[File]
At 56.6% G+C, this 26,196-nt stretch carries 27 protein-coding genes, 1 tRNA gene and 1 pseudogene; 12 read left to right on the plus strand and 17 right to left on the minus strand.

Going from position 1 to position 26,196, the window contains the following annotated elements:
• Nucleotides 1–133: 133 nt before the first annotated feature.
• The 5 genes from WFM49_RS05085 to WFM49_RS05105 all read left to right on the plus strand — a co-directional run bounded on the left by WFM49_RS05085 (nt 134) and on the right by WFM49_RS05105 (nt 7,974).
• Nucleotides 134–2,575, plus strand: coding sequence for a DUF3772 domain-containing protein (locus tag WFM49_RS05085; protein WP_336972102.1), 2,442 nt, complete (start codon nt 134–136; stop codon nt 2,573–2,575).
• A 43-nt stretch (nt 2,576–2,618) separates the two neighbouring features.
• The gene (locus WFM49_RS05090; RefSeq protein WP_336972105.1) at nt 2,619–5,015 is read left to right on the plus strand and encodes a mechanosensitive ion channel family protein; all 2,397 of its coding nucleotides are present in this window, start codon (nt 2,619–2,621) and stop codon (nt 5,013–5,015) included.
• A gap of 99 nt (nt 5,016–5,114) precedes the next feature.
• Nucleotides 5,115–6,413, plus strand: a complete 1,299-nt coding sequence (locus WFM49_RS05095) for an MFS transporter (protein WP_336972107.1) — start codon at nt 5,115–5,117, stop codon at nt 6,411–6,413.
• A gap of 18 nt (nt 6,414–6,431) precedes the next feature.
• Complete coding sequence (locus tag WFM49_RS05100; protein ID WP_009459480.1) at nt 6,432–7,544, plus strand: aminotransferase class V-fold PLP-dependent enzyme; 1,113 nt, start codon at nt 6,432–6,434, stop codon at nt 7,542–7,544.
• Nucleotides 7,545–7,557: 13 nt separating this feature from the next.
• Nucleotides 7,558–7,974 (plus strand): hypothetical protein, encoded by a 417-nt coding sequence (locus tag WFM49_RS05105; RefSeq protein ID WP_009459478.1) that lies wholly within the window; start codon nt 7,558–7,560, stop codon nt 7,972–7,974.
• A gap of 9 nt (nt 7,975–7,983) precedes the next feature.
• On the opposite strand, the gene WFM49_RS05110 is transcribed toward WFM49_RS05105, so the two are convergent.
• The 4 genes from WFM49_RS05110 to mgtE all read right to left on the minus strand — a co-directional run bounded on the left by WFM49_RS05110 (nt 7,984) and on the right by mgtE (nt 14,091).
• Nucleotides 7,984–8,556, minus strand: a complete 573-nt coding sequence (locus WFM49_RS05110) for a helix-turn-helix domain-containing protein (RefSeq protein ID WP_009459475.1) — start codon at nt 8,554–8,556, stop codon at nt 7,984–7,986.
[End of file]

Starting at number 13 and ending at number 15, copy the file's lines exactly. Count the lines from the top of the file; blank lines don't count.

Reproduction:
• Nucleotides 7,558–7,974 (plus strand): hypothetical protein, encoded by a 417-nt coding sequence (locus tag WFM49_RS05105; RefSeq protein ID WP_009459478.1) that lies wholly within the window; start codon nt 7,558–7,560, stop codon nt 7,972–7,974.
• A gap of 9 nt (nt 7,975–7,983) precedes the next feature.
• On the opposite strand, the gene WFM49_RS05110 is transcribed toward WFM49_RS05105, so the two are convergent.